Verizon Becomes Last Big Four Carrier to Drop Service Contracts

 
 
By Wayne Rash  |  Posted 2015-08-10 Print this article Print
 
 
 
 
 
 
 
Verizon Data Plans

NEWS ANALYSIS: Standard two-year contracts that bundle the cost of the phone with service are now out at Verizon Wireless, which was the last holdout among the big four mobile carriers.

 

Two years after the then-smallest national wireless carrier in the United States announced that it was doing away with contracts, the largest, Verizon Wireless, has now followed suit, bringing T-Mobile's "Un-Carrier" approach to the major carriers in the industry.

Verizon made the announcement as part of a move to change its data plans, which are now described as small, medium, large and extra-large. The plans range from 1GB of shareable data to 12GB. Overages are 15 dollars per gigabyte. Verizon does not quote an unlimited plan.

Between T-Mobile's initial move to no-contract plans and Verizon's announcement, the other two national carriers, Sprint and AT&T have also started offering similar plans. AT&T still offers plans with two-year contracts, but most of its plans are also contract-free. Sprint has similarly dropped contracts as it struggles to compete with T-Mobile, which recently supplanted Sprint as the No. 3 mobile service provider.

"These new, simplified plans are designed to meet the needs of consumers and small businesses with 10 lines and less," said Melanie Ortel, Verizon Wireless spokesperson. Larger businesses normally have plans and rates that are negotiated separately from consumer and small business plans.

The new plans will go into effect August 13. New Verizon customers will get a no-contract plan automatically. Existing customers may be able to switch to the new no-contract plans, depending on the details of their existing plan. Existing customers will also be able to keep their contracts.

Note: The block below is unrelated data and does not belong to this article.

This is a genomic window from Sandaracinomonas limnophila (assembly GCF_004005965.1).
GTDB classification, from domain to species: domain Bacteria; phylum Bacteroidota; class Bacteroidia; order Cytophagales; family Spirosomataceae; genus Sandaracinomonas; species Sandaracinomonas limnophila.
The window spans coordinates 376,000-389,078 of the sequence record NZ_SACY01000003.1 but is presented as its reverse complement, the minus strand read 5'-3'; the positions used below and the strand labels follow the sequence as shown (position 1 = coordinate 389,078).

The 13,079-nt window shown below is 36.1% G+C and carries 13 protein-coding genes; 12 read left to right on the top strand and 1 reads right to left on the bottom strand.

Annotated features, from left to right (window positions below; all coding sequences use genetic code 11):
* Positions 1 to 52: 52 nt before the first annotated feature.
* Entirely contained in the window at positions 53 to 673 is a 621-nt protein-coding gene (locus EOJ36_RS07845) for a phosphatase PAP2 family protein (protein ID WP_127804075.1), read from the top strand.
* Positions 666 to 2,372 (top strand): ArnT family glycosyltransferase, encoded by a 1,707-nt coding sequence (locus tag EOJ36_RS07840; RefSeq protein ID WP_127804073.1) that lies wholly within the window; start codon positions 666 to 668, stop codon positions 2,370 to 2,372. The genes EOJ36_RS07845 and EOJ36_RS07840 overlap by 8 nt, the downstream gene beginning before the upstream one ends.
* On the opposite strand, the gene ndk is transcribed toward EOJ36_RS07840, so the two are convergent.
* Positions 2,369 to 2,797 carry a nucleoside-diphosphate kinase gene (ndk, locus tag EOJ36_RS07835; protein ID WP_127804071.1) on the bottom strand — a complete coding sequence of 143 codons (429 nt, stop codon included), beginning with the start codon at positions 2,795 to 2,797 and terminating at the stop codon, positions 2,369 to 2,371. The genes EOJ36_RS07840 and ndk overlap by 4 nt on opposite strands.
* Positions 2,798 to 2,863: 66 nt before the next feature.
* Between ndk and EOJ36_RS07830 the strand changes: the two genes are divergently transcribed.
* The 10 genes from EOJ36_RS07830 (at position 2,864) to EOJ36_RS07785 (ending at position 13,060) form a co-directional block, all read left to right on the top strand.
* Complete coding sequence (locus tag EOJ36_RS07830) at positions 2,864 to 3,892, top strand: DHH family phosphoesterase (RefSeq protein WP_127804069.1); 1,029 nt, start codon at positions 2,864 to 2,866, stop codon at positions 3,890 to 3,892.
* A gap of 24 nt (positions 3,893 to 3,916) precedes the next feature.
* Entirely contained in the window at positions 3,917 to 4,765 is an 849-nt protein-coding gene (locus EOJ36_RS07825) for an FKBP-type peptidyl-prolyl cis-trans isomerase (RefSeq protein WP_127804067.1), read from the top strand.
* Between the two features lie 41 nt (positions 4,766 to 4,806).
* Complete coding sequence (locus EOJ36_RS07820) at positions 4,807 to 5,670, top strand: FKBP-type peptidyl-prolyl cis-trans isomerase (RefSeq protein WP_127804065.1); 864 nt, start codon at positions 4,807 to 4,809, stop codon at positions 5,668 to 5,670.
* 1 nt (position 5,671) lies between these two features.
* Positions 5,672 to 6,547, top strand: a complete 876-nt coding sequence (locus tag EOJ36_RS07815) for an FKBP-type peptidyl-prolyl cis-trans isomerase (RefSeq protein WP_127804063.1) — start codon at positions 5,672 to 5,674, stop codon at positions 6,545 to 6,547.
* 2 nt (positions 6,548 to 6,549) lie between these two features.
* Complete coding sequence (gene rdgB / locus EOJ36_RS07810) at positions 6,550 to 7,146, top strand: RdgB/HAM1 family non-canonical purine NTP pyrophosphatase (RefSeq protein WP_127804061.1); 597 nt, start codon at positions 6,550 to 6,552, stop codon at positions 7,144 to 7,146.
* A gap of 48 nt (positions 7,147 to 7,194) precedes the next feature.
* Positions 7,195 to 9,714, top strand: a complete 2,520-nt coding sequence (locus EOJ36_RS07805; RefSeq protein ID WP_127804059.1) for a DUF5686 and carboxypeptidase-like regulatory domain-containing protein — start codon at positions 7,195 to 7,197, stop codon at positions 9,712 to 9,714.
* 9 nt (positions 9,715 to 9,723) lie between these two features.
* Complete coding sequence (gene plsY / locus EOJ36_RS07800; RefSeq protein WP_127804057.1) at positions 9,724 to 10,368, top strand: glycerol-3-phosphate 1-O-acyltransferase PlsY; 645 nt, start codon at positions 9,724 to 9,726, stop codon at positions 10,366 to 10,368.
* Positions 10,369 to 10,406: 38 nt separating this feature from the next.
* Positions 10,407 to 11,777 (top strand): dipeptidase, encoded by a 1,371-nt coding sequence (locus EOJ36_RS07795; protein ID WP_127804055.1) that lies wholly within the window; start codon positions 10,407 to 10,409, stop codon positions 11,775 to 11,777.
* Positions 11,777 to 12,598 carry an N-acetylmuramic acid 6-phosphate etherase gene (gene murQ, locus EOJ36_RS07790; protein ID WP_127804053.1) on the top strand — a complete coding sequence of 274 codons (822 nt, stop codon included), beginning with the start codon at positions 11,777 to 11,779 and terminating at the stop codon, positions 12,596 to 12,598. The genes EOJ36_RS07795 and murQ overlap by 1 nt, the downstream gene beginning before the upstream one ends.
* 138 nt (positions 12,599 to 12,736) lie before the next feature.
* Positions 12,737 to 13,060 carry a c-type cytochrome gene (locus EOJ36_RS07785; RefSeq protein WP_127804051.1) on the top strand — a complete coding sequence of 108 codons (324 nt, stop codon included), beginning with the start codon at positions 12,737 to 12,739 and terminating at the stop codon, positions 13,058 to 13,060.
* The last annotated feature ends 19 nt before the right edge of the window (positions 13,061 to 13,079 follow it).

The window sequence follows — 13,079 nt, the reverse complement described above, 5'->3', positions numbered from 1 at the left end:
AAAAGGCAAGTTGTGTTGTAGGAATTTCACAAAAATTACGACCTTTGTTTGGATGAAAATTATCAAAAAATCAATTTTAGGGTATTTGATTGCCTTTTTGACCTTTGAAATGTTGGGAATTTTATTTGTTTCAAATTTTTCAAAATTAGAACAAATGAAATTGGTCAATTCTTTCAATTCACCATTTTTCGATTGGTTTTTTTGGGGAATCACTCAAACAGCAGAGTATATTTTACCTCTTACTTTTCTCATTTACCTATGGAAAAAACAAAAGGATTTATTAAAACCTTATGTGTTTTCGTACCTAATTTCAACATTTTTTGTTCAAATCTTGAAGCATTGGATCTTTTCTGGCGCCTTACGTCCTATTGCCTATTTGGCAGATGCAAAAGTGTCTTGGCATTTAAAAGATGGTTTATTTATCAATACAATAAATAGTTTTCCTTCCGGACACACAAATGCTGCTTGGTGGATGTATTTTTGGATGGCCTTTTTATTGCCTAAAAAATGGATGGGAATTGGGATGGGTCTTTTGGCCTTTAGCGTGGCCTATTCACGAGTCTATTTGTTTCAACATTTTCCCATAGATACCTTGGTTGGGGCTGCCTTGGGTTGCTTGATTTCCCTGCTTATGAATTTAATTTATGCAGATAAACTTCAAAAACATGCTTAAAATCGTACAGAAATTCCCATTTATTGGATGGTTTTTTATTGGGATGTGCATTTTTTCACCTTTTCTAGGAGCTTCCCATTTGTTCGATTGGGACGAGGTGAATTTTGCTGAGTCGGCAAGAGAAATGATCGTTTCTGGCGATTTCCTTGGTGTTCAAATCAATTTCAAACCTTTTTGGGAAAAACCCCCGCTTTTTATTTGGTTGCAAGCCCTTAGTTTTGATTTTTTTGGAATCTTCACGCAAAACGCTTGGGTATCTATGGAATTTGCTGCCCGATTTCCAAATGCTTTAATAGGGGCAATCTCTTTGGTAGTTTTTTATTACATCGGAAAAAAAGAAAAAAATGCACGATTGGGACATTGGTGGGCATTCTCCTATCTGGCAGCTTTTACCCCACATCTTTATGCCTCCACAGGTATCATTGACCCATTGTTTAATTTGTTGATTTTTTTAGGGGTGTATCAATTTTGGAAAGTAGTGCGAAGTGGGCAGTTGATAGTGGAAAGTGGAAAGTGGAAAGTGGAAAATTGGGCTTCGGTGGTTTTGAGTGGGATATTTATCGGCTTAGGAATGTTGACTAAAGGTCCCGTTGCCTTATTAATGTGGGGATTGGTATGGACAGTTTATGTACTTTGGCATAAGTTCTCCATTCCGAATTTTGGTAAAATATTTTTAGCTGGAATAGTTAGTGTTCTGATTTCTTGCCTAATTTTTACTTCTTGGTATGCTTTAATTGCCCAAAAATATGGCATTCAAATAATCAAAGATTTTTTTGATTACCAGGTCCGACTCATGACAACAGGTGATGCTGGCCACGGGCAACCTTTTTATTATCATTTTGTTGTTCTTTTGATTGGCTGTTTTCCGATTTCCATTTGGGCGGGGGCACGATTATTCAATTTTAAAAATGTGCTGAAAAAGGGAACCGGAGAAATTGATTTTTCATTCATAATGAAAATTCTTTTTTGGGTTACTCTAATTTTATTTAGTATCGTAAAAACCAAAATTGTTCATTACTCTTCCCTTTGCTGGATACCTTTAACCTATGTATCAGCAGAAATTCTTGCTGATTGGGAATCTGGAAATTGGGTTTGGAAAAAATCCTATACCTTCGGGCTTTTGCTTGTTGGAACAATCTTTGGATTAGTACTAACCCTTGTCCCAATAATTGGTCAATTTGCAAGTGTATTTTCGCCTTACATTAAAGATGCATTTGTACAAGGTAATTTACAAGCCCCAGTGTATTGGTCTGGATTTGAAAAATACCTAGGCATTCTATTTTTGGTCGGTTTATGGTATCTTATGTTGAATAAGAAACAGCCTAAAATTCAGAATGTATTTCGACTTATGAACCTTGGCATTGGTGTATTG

As is the case with other carriers moving to no-contract plans. Verizon customers will be able to pay for their phones up front or they'll be able to pay for devices on an installment plan. The monthly charge for devices will depend on the price of the device that's being financed. The device purchase plan replaces the similar Verizon Edge.

Verizon's new no-contract plan, combined with its simple sizing plans for data, will go a long way toward removing the mystery about what customers were actually paying for that prevailed in the company's cell phone plans.

It also eliminates the long-standing problem in which customers who don't replace their phones every two years keep paying for phones that have long been paid off. By separating the phone from the voice and data plans, customers will find that once the phone is paid for, the monthly price will be for the cost of communications only.

T-Mobile's early adoption of no-contract plans and of untying devices from communications played a major role in the company's unprecedented growth. While Sprint had its own problems that played a major role in its near-demise, including some bad choices for high-speed data networks, T-Mobile's aggressive pricing and no-contract approach were also major factors.



 
 
 
 
 
 
 
 
 
 
 
 
 

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